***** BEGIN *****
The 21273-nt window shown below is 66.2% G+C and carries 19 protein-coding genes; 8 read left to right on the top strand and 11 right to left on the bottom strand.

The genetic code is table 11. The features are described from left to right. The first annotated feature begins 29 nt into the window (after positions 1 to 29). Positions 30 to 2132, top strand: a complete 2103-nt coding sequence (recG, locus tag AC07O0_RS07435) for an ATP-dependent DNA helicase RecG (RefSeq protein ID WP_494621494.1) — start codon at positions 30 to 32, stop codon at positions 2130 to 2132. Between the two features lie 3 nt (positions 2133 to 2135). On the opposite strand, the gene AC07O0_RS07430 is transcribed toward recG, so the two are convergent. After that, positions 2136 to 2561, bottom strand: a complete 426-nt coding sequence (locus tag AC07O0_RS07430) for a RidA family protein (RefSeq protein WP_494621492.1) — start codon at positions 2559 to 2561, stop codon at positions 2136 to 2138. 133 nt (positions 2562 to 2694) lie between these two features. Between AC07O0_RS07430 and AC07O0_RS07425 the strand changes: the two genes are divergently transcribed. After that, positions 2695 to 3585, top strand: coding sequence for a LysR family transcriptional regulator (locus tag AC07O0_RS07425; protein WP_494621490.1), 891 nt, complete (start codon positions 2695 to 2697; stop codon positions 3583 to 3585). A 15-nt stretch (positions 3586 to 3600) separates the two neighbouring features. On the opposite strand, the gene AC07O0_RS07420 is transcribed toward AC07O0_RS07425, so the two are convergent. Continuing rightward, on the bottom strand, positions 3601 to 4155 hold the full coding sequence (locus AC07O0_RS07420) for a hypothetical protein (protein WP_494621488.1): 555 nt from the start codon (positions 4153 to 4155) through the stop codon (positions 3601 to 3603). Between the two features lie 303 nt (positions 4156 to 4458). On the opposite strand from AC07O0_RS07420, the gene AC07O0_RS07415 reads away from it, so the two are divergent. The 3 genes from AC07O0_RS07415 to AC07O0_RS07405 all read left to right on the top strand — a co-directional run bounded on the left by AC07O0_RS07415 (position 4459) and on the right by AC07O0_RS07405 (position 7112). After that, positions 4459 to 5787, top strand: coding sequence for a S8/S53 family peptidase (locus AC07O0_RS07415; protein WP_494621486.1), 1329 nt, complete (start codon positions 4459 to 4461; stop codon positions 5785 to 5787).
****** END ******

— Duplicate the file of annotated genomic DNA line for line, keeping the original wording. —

The 21273-nt window shown below is 66.2% G+C and carries 19 protein-coding genes; 8 read left to right on the top strand and 11 right to left on the bottom strand.

The genetic code is table 11. The features are described from left to right. The first annotated feature begins 29 nt into the window (after positions 1 to 29). Positions 30 to 2132, top strand: a complete 2103-nt coding sequence (recG, locus tag AC07O0_RS07435) for an ATP-dependent DNA helicase RecG (RefSeq protein ID WP_494621494.1) — start codon at positions 30 to 32, stop codon at positions 2130 to 2132. Between the two features lie 3 nt (positions 2133 to 2135). On the opposite strand, the gene AC07O0_RS07430 is transcribed toward recG, so the two are convergent. After that, positions 2136 to 2561, bottom strand: a complete 426-nt coding sequence (locus tag AC07O0_RS07430) for a RidA family protein (RefSeq protein WP_494621492.1) — start codon at positions 2559 to 2561, stop codon at positions 2136 to 2138. 133 nt (positions 2562 to 2694) lie between these two features. Between AC07O0_RS07430 and AC07O0_RS07425 the strand changes: the two genes are divergently transcribed. After that, positions 2695 to 3585, top strand: coding sequence for a LysR family transcriptional regulator (locus tag AC07O0_RS07425; protein WP_494621490.1), 891 nt, complete (start codon positions 2695 to 2697; stop codon positions 3583 to 3585). A 15-nt stretch (positions 3586 to 3600) separates the two neighbouring features. On the opposite strand, the gene AC07O0_RS07420 is transcribed toward AC07O0_RS07425, so the two are convergent. Continuing rightward, on the bottom strand, positions 3601 to 4155 hold the full coding sequence (locus AC07O0_RS07420) for a hypothetical protein (protein WP_494621488.1): 555 nt from the start codon (positions 4153 to 4155) through the stop codon (positions 3601 to 3603). Between the two features lie 303 nt (positions 4156 to 4458). On the opposite strand from AC07O0_RS07420, the gene AC07O0_RS07415 reads away from it, so the two are divergent. The 3 genes from AC07O0_RS07415 to AC07O0_RS07405 all read left to right on the top strand — a co-directional run bounded on the left by AC07O0_RS07415 (position 4459) and on the right by AC07O0_RS07405 (position 7112). After that, positions 4459 to 5787, top strand: coding sequence for a S8/S53 family peptidase (locus AC07O0_RS07415; protein WP_494621486.1), 1329 nt, complete (start codon positions 4459 to 4461; stop codon positions 5785 to 5787).